The 7 key traits of great content

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person-woman-desk-laptop-largeThere used to be a time when the ability to influence viewpoints on a mass scale was the sole prerogative of PR practitioners, journalists or politicians. The democratization of the media environment has changed all of this, creating a new world order whereby anyone who has the time and the ability to elegantly string together a few sentences to make an argument can be an influencer.

Corporations are sold on this opportunity to influence audiences. Why else would Cisco Systems fire more than 100 marketing and communications practitioners and hire 200 content marketers in their place?

However, with every major corporation vying for mind share, premium needs to be placed on creating not just content, but compelling content.So what differentiates great content from the mediocre? Great content often stands apart from mediocre content in a number of respects:

1. High impact headlines
Have you ever been at a convenience store, glanced at a really interesting headline in a newspaper and picked it up? Newspapers have a lot of news in them, and yet those few words on the front of the newspaper are what sells them. The same goes with any headline in the electronic space. The objective of the headline is to interest – shock if possible  to encourage the reader to want to read on.

2. Resonance with the audience
Readers will give short shrift to content that does not resonate or engage them. For content creators this means understanding their readers’ concerns and interests, and creating content that is of real use to their audiences. Engage in sales talk too early in your article, and you will find the reader quickly moving on. Instead, offer empathy and answers to the business concerns they are facing.  This could be advice on best practices, case studies, or implementation strategies, without too much product-speak.

3. What’s thematic right now?
Topics that are currently being followed have a better chance of getting eyeballs because there is already a captive audience for them. For the corporate content marketer, this often means hinging your content to a trending topic – i.e. a company with an interest in ensuring the cyber security of their clients could reference the Russian hacking of the Democratic National Committee’s servers in the US, while it is still a hot topic.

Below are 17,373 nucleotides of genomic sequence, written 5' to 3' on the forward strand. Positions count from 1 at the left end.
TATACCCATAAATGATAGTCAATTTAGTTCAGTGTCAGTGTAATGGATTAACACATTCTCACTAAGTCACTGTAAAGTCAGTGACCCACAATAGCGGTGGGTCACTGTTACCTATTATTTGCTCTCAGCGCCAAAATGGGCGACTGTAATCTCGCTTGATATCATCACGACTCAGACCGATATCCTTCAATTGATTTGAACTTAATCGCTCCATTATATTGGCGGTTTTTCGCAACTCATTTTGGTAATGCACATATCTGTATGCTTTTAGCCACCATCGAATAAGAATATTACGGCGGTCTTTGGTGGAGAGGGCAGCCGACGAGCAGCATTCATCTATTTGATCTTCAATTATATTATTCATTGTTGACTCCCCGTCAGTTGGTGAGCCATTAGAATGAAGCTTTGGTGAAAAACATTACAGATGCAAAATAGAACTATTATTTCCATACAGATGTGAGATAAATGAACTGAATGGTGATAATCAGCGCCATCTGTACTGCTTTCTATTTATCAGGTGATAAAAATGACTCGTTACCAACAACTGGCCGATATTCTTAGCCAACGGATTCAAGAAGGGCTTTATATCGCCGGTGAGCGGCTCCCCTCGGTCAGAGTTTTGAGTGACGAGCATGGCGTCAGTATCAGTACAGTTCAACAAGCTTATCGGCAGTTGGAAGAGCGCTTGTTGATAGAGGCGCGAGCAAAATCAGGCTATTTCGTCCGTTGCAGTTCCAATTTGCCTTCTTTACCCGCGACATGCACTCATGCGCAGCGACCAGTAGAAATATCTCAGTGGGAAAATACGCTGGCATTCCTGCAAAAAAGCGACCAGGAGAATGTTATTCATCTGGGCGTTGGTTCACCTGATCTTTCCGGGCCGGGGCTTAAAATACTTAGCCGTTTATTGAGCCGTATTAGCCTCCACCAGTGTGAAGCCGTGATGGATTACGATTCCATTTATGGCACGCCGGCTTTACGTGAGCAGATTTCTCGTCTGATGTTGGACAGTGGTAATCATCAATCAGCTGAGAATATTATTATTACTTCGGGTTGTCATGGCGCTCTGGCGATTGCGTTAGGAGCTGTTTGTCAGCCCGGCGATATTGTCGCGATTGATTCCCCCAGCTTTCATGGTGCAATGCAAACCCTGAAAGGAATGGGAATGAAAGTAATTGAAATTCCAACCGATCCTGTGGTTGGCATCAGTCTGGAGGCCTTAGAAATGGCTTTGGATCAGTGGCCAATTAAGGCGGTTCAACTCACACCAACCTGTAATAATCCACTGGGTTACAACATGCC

4. What’s new?
Your audiences are interested in what’s new – this could be a breaking news event or a new development pertaining to a currently trending topic. Some stories will have new developments on an ongoing basis or it may be complex enough to have multiple angles (each an opportunity to sell your company value proposition) which you as a content marketer can leverage.

5. Mass relevance
An article with ramifications for a larger number of people will always get more eyeballs, airtime and ink. For example, a major global accounting standard such as Basel or IFRS that is set to impact all banks globally will obviously appeal to a wider group of targeted interested parties – the finance, operations, risk, compliance and IT departments at all banks.

6.. Prominent individuals
References to CEOs, government leaders, and celebrities are likely to garner greater interest than others. Reference to a familiar individual establishes affinity with audiences. For example, a company focused on providing accounting compliance solutions could lead an article on the subject matter with reference to the Panama Papers scandal, where scores of well-known politicians and celebrities have been implicated –  famed footballer Lionel Messi, Russian strongman Vladimir Putin and Ian Cameron, the father of former British Prime Minister David Cameron.

7. What’s in it for the reader
Many content producers, in particular product managers, write in a highly technical, process-oriented manner, without focusing on the benefits. It is important for content marketing piece to be benefits focused, albeit in a less commercial manner.

One of the evidences of having created an engaging, compelling piece of content is the number of eyeballs it has received, as well as the extent to which it has been commented on, and shared by your audiences in social media. Gaining mindshare in the digital domain is also dependent on the extent to which you optimize your content with key words that are likely to resonate with your audiences. Writing effectively, specifically adherence to concepts such as the Inverted Pyramid are also important – a topic that we will cover in our next post.

K. Dorai Raja is an ex-journalist and marketing communication practitioner with more than 20 years of experience in the media environment.